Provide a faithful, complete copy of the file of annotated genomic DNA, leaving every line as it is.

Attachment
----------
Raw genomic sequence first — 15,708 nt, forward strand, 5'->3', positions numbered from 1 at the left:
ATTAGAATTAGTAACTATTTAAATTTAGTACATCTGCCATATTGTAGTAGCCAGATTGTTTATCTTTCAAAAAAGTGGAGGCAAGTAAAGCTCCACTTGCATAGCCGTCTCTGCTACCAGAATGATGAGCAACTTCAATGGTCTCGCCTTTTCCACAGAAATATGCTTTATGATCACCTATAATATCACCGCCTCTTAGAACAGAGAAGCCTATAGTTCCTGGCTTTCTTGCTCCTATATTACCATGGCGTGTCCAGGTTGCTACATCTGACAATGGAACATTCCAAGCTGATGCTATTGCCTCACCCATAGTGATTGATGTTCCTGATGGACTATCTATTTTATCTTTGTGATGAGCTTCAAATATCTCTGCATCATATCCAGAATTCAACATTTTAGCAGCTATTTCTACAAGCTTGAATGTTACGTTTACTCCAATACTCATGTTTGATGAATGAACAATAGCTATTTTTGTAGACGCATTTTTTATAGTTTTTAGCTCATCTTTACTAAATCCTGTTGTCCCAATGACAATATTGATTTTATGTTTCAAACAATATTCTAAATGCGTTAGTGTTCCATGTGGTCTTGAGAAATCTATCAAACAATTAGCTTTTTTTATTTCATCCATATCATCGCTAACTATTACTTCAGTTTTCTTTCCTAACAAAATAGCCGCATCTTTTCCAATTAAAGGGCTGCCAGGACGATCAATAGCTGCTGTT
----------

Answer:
Raw genomic sequence first — 15,708 nt, forward strand, 5'->3', positions numbered from 1 at the left:
ATTAGAATTAGTAACTATTTAAATTTAGTACATCTGCCATATTGTAGTAGCCAGATTGTTTATCTTTCAAAAAAGTGGAGGCAAGTAAAGCTCCACTTGCATAGCCGTCTCTGCTACCAGAATGATGAGCAACTTCAATGGTCTCGCCTTTTCCACAGAAATATGCTTTATGATCACCTATAATATCACCGCCTCTTAGAACAGAGAAGCCTATAGTTCCTGGCTTTCTTGCTCCTATATTACCATGGCGTGTCCAGGTTGCTACATCTGACAATGGAACATTCCAAGCTGATGCTATTGCCTCACCCATAGTGATTGATGTTCCTGATGGACTATCTATTTTATCTTTGTGATGAGCTTCAAATATCTCTGCATCATATCCAGAATTCAACATTTTAGCAGCTATTTCTACAAGCTTGAATGTTACGTTTACTCCAATACTCATGTTTGATGAATGAACAATAGCTATTTTTGTAGACGCATTTTTTATAGTTTTTAGCTCATCTTTACTAAATCCTGTTGTCCCAATGACAATATTGATTTTATGTTTCAAACAATATTCTAAATGCGTTAGTGTTCCATGTGGTCTTGAGAAATCTATCAAACAATTAGCTTTTTTTATTTCATCCATATCATCGCTAACTATTACTTCAGTTTTCTTTCCTAACAAAATAGCCGCATCTTTTCCAATTAAAGGGCTGCCAGGACGATCAATAGCTGCTGTT